With the repeal of Prohibition in 1933, the wine industry picked up quickly, leading to another cycle of boom and bust, as increased production led to a sizable wine glut by the end of the decade. Production was largely confined to bulk wines and generic brands bearing the names of famous European appellations like Champagne, Chablis, Burgundy, and Sherry, a commercial practice that would eventually lead to conflicts with European countries whose appellations were thus being unceremoniously borrowed.
There were other shifts during that period as well, with some producers aiming for higher-quality production. Along with Santa Cruz maverick winemaker Martin Ray, the most famous was certainly André Tchélistcheff, a Russian-born, French-trained winemaker and researcher who arrived in California in 1938, at the invitation of Georges de Latour, owner of Beaulieu Vineyards. This is where Tchélistcheff worked to create a distinctive style of California wine, particularly cabernet sauvignon, while also introducing local producers to a number of technical improvements such as cold fermentation, malolactic fermentation, and the aging of wines in small French oak barrels. His technical expertise and example were highly influential to a whole generation of California winemakers, including several of those who came to international attention in 1976, following a tasting now universally known as “the Judgment of Paris.”
Organized by British wine merchant and wine critic Steven Spurrier, the famous competition was a comparative blind tasting of American and French chardonnays and cabernets sauvignons that resulted in a surprise win by the Californian upstarts. This event is now seen as a watershed in the world of wine, as it shook the European claim of superiority in the production of quality wine and opened the way to the rapid growth of New World winemaking. In many ways, the shockwaves from this realization of the potential of places like California spurred a realignment of the market that continues to this day. It also served as a jolt to winegrowing and winemaking in California and the rest of the United States and Canada, as the possibility of making world-class wines in locations other than the classic appellations seemed more realistic than ever.
Since the 1970s, U.S. wine production has grown exponentially, in California as well as in other states that had no winegrowing tradition. In 1970, the total acreage devoted to wine grapes in California was 157,000 acres. In 2000, it had increased to 480,000 acres, and this figure has since remained fairly stable. In the 1970s and 1980s, wine production also began to grow significantly in other states, in particular Washington, Oregon, New York, Virginia, Texas, Michigan, Pennsylvania, and Ohio. A significant portion of production in Eastern states shifted from hybrid grapes, which had dominated production until then, to vinifera, with increasing success as viticultural and winemaking techniques improved and more professionally trained oenologists became available.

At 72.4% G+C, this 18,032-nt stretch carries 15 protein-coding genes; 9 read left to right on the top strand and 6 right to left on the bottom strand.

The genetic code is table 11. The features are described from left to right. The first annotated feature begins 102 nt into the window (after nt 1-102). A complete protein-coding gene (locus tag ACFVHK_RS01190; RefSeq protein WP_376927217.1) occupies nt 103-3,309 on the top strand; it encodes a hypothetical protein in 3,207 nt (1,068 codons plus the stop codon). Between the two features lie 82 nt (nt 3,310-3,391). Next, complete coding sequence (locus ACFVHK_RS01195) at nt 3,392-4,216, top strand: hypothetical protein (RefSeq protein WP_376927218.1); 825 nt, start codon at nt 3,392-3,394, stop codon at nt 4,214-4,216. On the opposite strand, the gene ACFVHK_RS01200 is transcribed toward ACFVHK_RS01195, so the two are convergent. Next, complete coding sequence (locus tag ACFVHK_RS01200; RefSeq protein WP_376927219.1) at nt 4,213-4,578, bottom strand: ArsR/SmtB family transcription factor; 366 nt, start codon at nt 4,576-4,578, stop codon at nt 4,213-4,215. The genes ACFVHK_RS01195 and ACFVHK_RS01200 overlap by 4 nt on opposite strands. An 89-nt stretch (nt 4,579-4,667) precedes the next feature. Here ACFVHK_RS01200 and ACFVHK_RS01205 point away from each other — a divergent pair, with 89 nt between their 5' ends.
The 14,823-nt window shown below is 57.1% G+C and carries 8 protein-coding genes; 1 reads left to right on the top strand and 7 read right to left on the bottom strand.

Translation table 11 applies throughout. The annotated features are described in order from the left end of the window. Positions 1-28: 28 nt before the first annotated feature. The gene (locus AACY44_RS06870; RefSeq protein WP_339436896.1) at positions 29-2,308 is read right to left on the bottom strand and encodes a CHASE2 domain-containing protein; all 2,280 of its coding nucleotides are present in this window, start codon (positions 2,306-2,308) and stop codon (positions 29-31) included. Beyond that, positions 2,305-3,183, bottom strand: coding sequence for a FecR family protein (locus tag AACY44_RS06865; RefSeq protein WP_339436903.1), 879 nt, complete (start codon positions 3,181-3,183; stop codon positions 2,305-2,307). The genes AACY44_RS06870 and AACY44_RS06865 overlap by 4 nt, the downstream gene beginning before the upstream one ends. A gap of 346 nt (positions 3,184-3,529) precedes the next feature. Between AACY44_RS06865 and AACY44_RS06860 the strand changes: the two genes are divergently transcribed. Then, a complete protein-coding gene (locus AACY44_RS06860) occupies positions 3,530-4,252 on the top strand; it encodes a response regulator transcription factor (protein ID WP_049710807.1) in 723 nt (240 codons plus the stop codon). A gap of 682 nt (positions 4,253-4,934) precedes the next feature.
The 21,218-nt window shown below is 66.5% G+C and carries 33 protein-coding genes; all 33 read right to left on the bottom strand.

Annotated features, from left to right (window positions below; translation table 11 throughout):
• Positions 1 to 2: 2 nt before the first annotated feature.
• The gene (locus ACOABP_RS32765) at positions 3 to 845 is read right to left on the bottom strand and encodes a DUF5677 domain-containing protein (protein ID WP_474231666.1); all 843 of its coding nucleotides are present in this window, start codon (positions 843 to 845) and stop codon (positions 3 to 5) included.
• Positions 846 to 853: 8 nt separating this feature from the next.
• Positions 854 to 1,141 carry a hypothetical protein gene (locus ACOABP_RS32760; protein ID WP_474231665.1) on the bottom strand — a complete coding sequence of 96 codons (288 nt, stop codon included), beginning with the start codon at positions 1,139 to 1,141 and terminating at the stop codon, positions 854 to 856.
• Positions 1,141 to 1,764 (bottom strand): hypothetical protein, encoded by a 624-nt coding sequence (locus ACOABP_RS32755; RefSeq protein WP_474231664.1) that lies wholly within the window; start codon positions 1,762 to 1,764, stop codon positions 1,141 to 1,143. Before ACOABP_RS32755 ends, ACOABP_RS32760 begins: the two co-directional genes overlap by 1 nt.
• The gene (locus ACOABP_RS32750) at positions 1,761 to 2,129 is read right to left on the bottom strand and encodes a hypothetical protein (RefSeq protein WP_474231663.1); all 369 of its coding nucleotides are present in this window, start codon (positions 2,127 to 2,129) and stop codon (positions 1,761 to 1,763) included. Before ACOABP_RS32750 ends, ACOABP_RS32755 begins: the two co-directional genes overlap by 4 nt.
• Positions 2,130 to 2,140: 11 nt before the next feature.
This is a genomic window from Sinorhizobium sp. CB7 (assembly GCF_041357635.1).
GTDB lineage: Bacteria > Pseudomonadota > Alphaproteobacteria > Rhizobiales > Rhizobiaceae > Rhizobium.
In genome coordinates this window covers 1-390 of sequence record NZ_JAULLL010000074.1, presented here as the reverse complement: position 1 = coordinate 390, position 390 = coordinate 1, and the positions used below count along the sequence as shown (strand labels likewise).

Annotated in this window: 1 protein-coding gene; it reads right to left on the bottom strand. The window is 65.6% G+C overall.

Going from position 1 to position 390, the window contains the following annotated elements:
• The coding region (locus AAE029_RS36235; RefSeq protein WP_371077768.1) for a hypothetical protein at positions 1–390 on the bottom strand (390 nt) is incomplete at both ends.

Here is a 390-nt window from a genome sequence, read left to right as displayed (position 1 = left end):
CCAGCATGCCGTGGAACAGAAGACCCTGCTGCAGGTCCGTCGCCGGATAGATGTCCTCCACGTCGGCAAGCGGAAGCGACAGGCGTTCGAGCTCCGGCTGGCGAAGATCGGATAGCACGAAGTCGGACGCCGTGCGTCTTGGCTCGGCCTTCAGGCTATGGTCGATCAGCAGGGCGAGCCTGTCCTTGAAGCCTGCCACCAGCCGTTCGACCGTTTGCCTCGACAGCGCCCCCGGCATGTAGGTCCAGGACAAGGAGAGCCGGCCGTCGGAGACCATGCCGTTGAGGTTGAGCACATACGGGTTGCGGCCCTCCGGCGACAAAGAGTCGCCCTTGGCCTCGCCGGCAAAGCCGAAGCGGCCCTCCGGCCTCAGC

Growth in wine production has been sustained and steady up to this day. Though there are significant variations between vintages, for reasons having to do chiefly with the growing season, it can be estimated that total U.S. wine production has gone up nearly 50 percent since the mid-1990s, from around 450 million gallons to over 600 million gallons in the mid-2000s. Between 2004 and 2008, the value of wine produced in the United States—over 90 percent of which comes from California—grew from $23.7 billion in 2004 to $26.8 billion in 2008, an average annual growth of 3.1 percent.
Production has grown in tune with the growth of U.S. wine consumption, which has gone from 1.31 gallons (4.9 liters) per year, per capita, in 1970, to some 2.48 gallons (7.6 liters) in 2008. While this remains well below European averages, the rise has been steady and constant since the 1970s.
The United States has also become a major producer and exporter of wine on the international stage, competing internationally at every quality level, with some cult wines fetching prices comparable to those of Bordeaux first growths. The United States is the fourth-largest wine-producing country in the world, behind France, Italy, and Spain. Exports have been growing, with some 130 million gallons of wine worth over $1 billion shipping abroad in 2008, placing the United States in the top five wine-exporting countries in the world. Almost half of exports go to the European Union (Great Britain, mainly), and a quarter to Canada.
Wine has become a central part of the drinking culture in the United States. It is the only alcoholic drink that has seen an increase in consumption since the 1980s, as beer consumption decreases and spirits consumption remains essentially unchanged. It is significant that while the 2008 recession led to a drop in the dollar value of U.S. wine sales, the actual volume of wine sold has kept on increasing, showing how the growing number of wine lovers were unwilling to forgo their drink of choice, even in hard economic times. (See also Brewing; Champagne; Fermentation; Terroir; Wine Tourism; Winemaking, Home.)
Wine Institute Statistics. http://www.wineinstitute.org/resources/statistics.